Monday, January 12, 2009

First Day Of Class!

Our last day of freedom before classes start. It's been a blur. I don't really understand how much time has passed anymore. I don't feel like I was in the US last week at all. People feel like they've lived here for "months." I guess we're doing a good job with our immersion program...

Usually, everything is closed on Sundays so the whole town came out to walk down the main street and hang out in the piazza. There were roasted chestnuts on the side of the street and someone was playing the music from Amelie on an accordian :). Its wonderful how everyone comes out for a passegiata.

On our last night, four of us got an aperitivo. Supposedly, it's a very common thing to do in Italy.

Then we went to this "seceret" brewery/restaurant that a Stranieri-alum told us about (but didn't want other people in the group knowing about her favorite spot). It played wonderful music. I don't even know what genre it was - balkan/"retro swing"??? (kind of reminded me of Andrew Bird's older bands. Either way, it was wonderful.)

1st day of school [at least I got a week more vacation than Pitt students did]!
I have to say that I've never come into the start of a semester with a feeling of necessity like this. For once, these classes were not requirements for my major but a means of self-expression and almost "survival." I also felt that I *had* to go to class in order to get better and that a lot of this couldn't be done on my own. This is an area of study that is used in my everyday life, here at least, and is completely relevant to my environment. Also, not to sound completely cliche, but there was such a feeling of optimism in which you actually understood how the city is your classroom.

Anyways, blah, blah, blah. I had to be in class and was ready, after having a lot of downtime here so far, because I've been very frustrated and need to get better with my Italian if I'm going to get anywhere here.

We got a tour of how to get down to the school yesterday but it was a bit of a walk and my roomate and I were very afraid we'd get lost. Little did I know that the rumors were true - Italian teachers never come on time (she was 20 minutes late the first day!)! Even though I was joking that I was the only silly immersion girl who is studying in the beginning-level, I have to say that it's wonderful to be the only American student in my class. My class had 8 people in it: students from Spain, China, Japan, Lebannon, and Afghanistan!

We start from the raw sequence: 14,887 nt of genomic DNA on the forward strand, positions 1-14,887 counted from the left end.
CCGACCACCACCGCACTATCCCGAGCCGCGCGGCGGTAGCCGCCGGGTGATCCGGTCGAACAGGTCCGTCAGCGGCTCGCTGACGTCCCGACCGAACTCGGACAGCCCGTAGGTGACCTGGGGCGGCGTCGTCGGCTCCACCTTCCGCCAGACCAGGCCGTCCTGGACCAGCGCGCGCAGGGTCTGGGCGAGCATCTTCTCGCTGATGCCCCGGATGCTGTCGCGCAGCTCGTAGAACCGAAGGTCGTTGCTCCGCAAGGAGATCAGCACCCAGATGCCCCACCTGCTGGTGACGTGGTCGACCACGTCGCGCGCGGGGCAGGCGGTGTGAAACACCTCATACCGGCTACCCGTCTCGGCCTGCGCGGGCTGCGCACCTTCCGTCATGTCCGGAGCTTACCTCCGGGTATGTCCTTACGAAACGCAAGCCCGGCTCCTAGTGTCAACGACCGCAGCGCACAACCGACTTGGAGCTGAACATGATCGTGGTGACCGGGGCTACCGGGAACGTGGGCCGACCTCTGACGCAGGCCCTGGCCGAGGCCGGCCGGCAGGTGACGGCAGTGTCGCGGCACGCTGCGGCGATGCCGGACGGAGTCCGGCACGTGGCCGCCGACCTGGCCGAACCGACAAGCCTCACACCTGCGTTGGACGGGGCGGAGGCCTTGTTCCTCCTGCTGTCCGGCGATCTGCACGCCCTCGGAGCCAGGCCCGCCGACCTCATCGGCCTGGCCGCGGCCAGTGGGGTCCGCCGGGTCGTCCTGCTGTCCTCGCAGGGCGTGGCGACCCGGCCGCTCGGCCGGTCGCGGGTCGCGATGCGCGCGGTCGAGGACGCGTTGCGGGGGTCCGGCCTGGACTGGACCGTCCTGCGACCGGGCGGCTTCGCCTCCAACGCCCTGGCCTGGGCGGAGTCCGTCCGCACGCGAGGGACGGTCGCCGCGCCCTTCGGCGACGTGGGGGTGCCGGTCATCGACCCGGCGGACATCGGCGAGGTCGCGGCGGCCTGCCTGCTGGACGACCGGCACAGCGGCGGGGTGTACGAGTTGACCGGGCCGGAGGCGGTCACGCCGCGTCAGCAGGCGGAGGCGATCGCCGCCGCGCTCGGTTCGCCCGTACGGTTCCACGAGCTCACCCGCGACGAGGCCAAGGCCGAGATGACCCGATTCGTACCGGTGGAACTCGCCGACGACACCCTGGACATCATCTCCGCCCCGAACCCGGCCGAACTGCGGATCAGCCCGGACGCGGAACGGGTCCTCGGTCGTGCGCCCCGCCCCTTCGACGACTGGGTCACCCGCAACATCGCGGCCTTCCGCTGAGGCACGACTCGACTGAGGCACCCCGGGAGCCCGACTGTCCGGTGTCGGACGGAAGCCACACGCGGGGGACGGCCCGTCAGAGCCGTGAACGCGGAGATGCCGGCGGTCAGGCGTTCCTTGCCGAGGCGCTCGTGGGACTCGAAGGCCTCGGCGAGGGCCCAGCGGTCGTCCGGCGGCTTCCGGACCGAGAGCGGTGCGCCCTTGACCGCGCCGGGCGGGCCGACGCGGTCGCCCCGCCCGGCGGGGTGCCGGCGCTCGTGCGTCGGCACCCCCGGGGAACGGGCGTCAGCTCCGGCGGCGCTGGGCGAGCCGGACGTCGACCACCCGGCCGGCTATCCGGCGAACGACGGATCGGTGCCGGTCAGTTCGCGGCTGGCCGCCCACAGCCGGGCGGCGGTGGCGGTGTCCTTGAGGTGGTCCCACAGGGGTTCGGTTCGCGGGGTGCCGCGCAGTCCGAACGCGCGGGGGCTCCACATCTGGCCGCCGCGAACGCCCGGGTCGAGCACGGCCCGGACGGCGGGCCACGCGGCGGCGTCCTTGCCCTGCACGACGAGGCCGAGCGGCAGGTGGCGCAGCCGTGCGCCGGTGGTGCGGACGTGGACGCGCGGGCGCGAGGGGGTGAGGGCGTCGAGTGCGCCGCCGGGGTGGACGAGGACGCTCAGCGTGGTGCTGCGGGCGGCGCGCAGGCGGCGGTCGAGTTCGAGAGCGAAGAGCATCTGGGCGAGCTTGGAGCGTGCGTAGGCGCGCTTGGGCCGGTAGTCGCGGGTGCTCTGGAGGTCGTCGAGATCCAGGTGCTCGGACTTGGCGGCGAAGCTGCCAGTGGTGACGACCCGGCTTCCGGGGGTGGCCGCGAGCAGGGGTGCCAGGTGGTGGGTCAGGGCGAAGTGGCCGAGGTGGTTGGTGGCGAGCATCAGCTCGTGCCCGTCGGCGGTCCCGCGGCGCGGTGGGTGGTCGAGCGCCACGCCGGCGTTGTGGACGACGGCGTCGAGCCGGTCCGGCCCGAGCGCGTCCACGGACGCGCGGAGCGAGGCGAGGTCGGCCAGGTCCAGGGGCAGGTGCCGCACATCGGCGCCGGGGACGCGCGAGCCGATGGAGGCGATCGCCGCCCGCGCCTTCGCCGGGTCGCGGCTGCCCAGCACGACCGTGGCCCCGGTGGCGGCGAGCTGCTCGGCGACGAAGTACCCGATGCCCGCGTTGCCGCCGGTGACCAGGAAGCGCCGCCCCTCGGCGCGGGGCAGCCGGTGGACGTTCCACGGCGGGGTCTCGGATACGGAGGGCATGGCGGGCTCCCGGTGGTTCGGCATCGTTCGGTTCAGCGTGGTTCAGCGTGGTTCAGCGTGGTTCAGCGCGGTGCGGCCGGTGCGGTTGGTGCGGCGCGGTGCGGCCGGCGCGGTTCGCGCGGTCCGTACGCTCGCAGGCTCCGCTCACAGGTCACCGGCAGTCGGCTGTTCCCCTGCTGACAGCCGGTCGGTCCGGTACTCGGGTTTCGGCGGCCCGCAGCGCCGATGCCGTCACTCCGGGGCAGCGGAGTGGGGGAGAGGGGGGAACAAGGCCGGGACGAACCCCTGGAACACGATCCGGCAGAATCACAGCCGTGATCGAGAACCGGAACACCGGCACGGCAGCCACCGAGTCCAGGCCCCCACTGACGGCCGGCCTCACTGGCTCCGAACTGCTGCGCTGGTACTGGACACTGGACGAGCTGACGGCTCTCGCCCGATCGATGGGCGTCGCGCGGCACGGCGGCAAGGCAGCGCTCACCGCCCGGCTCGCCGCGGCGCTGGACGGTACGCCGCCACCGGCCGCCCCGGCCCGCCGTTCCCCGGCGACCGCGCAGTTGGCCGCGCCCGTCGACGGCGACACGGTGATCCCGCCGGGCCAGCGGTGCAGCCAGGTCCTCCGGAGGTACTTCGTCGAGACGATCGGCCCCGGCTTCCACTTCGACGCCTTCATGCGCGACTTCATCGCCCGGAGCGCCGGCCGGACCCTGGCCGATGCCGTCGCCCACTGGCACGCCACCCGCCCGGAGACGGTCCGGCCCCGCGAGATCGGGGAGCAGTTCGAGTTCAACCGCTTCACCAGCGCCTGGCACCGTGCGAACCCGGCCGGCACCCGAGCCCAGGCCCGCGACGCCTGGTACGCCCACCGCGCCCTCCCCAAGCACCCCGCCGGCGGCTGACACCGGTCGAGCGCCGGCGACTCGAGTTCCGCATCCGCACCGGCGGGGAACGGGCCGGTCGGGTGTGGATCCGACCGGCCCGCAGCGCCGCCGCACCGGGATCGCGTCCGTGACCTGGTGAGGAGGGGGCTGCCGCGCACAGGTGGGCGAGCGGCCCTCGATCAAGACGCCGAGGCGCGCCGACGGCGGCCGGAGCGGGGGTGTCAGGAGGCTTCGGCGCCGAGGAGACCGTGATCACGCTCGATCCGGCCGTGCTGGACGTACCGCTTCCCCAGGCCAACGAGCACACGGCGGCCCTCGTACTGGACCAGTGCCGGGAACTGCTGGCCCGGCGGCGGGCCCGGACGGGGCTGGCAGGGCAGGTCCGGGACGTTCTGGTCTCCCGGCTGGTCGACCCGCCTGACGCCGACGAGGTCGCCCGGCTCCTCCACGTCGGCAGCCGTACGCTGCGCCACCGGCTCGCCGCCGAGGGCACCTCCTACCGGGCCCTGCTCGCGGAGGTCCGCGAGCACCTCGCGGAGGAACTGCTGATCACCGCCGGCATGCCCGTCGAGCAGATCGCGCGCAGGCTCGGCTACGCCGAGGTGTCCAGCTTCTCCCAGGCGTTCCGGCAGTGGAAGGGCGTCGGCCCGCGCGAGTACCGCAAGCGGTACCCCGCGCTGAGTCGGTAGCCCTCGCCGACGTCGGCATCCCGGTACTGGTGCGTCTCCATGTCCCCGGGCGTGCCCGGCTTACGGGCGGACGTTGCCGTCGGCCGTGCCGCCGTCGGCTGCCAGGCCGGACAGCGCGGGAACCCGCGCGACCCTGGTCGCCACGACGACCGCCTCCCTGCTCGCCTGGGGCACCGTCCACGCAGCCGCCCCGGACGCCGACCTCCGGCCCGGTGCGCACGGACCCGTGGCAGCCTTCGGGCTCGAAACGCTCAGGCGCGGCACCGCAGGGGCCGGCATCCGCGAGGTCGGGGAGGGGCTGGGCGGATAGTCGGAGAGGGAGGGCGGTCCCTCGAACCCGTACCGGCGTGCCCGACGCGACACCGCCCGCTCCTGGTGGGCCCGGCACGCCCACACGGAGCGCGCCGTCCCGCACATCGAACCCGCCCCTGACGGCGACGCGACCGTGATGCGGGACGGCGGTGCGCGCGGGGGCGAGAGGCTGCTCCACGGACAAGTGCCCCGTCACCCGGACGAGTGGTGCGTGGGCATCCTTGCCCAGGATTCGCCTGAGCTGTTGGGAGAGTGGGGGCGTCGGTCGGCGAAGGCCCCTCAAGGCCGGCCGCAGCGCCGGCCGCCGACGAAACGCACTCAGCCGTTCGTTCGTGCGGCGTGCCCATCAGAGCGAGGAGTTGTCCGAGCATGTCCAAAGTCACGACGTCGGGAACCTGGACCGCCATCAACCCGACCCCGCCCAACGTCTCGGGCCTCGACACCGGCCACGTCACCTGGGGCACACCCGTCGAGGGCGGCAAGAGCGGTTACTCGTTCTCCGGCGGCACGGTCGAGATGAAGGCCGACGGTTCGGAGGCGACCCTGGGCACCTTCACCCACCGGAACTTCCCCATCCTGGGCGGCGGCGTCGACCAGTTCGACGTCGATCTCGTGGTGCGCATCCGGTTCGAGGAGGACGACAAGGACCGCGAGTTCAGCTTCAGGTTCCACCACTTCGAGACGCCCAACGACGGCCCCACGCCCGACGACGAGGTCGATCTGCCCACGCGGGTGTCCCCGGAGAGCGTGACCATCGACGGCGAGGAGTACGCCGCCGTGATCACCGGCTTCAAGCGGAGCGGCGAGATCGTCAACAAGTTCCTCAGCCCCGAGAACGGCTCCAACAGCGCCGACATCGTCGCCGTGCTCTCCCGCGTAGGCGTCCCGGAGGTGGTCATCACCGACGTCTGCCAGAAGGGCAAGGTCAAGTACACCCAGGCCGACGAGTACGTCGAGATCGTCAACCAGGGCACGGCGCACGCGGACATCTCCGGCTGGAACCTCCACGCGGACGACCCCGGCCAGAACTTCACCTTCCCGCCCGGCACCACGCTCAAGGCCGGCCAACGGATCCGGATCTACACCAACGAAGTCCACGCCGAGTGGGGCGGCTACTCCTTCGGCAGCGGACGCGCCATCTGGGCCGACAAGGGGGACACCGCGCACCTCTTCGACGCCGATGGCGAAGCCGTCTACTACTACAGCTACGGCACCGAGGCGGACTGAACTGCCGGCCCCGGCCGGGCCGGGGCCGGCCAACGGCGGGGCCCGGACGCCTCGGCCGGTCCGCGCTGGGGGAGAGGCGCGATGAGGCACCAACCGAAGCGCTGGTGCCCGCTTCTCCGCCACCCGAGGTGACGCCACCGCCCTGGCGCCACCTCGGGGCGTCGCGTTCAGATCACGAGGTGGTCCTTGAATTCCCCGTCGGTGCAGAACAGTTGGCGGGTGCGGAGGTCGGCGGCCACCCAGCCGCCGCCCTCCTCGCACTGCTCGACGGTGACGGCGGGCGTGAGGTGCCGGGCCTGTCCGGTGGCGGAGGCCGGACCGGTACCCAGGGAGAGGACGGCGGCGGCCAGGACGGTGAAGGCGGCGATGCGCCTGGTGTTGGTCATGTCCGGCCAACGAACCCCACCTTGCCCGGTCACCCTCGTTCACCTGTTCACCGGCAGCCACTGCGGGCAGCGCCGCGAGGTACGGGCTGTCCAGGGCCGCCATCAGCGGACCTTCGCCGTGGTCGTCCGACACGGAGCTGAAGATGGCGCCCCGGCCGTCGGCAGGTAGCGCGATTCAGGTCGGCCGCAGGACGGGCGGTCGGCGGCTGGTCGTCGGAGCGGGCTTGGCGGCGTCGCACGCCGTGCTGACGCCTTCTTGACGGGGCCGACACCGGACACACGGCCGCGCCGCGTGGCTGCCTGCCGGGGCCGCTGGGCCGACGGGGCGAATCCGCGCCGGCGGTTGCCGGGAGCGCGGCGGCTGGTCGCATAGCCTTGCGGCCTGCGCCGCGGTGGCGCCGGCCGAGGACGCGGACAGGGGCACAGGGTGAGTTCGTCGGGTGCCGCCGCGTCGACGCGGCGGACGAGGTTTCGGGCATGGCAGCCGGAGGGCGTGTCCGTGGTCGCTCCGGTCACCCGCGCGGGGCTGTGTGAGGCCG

It was hard to jump into my first class, let alone one that's four hours long. Granted we do get 10-15 minute breaks at the end of every hour (I hope they're not smoke breaks for those Italians! [Quick, funny side-tangent. Supposedly the gyms in Italy are a joke. The women get dressed up in really short, shorts and get all made-up for the guys while their instructor is smoking a cigarette, telling them to do a few more reps so that they can finish and have a smoke-break => flirt with the guys.]) Anyways, I can't say it that after seeing my professor that it wasn't hard to miss Signor Russo. She just wasn't anywhere near as a dynamic performer for the class. It is still such an interesting concept to me to see a language taught solely in the language you are learning. I made me think back to my first Italian class freshman year of high school where Signor Russo was amazingly able to get the names of objects and simple phrases across to students who didn't have any prior experience with the language. It really takes a good teacher to be able to do that.